Psychological Status and Balance among Pregnant Women: A Comparison between Natural Pregnancy and in Vitro Fertilization- Short Communication


Pregnancy, also known as gestation, is the period during which one or more offspring develop inside a woman. The stages of pregnancy are divided into 3 trimesters, each lasting 3 months, and are characterized by distinct changes in mother and foetus (1). In vitro fertilization (IVF) is a form of assisted reproductive technology (ART) where eggs and sperm are combined in a laboratory dish before being transferred to the uterus (2).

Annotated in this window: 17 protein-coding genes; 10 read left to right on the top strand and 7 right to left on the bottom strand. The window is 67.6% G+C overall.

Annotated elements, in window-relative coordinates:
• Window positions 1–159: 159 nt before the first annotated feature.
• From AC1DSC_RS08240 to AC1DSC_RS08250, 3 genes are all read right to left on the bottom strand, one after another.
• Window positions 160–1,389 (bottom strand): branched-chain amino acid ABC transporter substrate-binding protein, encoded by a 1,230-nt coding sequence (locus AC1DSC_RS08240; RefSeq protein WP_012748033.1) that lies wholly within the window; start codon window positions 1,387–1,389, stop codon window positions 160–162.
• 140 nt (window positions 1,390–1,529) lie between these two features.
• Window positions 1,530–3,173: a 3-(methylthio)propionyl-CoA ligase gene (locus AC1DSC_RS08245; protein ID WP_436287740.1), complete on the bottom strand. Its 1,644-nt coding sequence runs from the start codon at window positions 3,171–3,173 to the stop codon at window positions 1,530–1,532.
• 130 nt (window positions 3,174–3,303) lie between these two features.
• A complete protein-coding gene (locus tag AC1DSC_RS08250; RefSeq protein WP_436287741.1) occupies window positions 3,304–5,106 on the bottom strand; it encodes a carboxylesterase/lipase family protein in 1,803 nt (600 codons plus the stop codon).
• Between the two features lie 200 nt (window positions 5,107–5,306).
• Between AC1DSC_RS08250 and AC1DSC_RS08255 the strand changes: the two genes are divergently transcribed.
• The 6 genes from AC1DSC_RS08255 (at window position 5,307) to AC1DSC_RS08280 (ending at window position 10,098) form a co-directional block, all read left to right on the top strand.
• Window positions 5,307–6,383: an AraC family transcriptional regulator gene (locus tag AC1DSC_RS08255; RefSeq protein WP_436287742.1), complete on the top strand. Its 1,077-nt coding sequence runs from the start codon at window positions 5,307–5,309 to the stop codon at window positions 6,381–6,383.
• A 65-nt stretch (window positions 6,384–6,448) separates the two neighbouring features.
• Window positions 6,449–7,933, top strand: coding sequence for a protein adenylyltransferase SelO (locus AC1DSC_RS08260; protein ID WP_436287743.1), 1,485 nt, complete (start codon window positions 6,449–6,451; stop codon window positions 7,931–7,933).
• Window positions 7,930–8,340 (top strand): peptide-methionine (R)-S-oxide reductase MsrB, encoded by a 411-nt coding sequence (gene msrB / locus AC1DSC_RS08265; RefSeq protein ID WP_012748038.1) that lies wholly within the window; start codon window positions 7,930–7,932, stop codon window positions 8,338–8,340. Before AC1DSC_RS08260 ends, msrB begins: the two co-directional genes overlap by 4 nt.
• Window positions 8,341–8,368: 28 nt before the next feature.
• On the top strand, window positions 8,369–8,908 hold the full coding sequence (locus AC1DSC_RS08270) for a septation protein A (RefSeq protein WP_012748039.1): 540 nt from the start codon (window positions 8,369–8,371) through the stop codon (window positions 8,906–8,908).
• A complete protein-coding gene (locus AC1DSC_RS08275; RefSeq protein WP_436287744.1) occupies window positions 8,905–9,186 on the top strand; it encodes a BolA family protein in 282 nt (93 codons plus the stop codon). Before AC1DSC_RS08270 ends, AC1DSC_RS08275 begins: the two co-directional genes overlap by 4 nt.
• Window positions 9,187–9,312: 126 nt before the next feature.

The transition to motherhood is a dynamic period in life, characterized by significant neurobiological and psychosocial changes. These changes can have a profound impact on the physical and mental well-being of women and their offspring. Depressive symptoms impact over 25% of women during the peripartum period, with anxiety and related disorders affecting 10–20% (3). There is evidence indicating that maternal depression and anxiety symptoms can significantly impact infant development. Risk for peripartum depression and anxiety may be linked to some of the physiological changes (Shifts in hormones, neurobiological changes) that women experience during this period (3). New mothers’ ability to respond sensitively to their infants may be influenced by interactions between psychosocial and physiological factors. Research in rodents and humans has found evidence of reductions in brain volume and increases in ventricular size during the peripartum period (3).

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